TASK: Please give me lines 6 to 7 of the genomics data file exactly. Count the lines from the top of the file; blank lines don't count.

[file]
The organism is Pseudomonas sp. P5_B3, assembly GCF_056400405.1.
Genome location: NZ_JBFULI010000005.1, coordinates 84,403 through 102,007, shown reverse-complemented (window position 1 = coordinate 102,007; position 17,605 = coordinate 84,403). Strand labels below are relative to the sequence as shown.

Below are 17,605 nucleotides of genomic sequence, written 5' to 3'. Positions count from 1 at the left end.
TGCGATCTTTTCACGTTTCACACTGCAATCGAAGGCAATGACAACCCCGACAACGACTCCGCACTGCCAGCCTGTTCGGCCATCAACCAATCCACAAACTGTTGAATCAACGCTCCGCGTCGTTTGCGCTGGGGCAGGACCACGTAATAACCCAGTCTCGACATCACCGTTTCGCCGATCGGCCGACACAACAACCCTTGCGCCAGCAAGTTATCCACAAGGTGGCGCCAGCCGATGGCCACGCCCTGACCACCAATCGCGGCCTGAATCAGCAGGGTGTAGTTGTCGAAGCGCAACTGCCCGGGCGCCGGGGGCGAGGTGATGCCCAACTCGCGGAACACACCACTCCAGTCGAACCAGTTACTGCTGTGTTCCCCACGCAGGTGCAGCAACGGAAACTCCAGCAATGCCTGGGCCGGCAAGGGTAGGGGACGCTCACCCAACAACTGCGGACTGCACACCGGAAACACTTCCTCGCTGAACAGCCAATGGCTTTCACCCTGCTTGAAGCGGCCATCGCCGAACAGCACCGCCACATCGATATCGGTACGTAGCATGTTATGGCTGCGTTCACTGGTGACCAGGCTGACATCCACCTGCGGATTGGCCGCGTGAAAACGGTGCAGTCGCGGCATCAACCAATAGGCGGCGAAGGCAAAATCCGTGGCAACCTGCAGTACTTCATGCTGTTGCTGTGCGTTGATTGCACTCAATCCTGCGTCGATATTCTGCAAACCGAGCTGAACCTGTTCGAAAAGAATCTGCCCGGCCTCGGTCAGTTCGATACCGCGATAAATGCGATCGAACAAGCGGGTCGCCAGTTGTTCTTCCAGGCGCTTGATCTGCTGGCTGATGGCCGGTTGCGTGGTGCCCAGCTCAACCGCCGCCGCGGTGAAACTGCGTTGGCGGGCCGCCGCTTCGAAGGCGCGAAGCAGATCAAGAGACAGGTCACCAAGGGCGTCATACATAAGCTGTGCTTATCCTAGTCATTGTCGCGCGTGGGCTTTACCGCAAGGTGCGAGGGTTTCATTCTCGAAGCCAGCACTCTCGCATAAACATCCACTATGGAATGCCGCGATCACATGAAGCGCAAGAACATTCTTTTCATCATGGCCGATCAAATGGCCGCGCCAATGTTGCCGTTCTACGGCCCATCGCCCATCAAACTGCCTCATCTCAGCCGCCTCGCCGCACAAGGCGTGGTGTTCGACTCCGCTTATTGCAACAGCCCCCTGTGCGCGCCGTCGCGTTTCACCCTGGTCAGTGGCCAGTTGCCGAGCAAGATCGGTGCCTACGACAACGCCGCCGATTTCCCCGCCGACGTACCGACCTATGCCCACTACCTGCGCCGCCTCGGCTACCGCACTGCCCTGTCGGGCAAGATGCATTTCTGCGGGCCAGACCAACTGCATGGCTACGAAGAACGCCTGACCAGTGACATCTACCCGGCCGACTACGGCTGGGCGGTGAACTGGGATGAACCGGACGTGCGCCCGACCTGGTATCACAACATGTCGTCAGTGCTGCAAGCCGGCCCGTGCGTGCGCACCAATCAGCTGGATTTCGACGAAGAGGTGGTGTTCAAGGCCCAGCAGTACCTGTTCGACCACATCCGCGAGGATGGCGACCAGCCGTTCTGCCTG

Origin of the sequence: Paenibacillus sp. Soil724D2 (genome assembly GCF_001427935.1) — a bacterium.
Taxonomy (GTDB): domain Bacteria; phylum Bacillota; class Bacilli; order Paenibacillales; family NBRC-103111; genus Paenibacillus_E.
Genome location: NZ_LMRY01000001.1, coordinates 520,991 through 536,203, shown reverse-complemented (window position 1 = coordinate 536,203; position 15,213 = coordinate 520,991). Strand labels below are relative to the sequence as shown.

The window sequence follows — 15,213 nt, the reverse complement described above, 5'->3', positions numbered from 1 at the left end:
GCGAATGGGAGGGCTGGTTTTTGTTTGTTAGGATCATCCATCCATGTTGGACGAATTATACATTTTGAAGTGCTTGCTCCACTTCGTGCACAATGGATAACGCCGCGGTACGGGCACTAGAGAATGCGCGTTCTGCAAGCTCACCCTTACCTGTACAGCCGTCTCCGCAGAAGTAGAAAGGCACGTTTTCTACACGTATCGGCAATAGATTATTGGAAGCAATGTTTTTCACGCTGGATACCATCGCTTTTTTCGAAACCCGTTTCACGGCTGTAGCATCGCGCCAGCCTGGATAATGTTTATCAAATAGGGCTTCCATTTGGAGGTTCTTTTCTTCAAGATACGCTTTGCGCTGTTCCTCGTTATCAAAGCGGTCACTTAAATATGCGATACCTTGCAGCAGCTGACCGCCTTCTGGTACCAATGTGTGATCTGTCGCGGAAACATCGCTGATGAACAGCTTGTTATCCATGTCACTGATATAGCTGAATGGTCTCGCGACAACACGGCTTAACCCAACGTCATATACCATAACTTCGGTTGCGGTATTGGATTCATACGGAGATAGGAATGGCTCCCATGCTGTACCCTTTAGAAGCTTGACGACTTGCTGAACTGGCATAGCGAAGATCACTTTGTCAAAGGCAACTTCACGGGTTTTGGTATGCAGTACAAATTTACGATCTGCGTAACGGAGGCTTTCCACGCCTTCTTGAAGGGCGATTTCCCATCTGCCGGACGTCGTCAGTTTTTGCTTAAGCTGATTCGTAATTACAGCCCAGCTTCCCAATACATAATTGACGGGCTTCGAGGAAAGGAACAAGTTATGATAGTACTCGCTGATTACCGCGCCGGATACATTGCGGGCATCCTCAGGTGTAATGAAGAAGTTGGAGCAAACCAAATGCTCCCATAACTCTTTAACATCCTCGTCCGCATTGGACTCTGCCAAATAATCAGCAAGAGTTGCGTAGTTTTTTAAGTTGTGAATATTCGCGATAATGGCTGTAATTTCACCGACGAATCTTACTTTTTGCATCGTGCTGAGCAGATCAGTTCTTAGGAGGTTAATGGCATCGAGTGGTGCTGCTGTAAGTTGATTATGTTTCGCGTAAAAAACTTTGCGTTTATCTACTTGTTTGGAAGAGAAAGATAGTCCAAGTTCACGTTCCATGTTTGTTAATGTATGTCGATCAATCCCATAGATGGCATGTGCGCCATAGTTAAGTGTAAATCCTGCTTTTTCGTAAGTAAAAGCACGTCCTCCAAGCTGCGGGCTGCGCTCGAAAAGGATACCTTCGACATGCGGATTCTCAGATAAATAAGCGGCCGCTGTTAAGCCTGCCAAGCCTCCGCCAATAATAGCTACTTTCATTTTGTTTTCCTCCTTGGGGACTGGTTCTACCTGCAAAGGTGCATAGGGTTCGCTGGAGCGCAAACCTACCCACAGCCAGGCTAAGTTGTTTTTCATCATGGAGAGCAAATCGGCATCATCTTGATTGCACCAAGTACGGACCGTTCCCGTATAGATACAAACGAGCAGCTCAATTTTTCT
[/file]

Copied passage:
Taxonomy (GTDB): domain Bacteria; phylum Bacillota; class Bacilli; order Paenibacillales; family NBRC-103111; genus Paenibacillus_E.
Genome location: NZ_LMRY01000001.1, coordinates 520,991 through 536,203, shown reverse-complemented (window position 1 = coordinate 536,203; position 15,213 = coordinate 520,991). Strand labels below are relative to the sequence as shown.